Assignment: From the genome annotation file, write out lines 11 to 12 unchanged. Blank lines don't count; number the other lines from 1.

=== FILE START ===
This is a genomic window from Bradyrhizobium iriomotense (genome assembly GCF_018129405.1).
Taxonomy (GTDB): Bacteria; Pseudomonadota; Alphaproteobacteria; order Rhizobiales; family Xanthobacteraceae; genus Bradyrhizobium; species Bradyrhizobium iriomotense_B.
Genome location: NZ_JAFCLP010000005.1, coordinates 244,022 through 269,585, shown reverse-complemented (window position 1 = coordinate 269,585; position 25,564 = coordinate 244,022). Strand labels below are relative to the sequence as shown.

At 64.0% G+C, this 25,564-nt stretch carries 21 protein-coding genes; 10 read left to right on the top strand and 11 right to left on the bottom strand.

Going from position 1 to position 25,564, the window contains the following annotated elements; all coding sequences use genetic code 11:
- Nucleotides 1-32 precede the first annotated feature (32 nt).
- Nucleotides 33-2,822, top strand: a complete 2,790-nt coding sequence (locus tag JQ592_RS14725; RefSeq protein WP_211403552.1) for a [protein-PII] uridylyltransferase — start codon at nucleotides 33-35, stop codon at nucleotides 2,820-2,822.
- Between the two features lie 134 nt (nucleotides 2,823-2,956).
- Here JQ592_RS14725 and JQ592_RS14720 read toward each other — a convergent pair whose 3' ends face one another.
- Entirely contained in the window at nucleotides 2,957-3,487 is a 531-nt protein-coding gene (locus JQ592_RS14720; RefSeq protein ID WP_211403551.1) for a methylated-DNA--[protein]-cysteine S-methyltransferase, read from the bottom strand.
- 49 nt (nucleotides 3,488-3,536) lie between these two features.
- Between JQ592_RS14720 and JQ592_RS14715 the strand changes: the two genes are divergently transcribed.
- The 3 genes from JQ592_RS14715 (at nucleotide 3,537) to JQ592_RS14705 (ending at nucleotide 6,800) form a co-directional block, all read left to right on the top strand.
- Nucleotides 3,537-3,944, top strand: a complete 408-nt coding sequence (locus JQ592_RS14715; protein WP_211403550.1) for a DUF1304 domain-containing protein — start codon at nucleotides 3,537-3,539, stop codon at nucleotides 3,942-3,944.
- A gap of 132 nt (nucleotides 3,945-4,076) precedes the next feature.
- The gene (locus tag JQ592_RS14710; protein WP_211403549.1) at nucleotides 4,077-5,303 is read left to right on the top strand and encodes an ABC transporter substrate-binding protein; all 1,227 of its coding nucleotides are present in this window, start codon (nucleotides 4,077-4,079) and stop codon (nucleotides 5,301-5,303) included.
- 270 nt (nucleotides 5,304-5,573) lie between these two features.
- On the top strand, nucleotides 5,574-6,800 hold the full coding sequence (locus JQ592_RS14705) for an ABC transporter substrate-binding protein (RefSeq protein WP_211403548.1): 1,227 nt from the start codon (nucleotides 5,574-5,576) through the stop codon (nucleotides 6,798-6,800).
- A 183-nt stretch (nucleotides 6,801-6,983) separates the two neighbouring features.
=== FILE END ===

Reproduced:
- 49 nt (nucleotides 3,488-3,536) lie between these two features.
- Between JQ592_RS14720 and JQ592_RS14715 the strand changes: the two genes are divergently transcribed.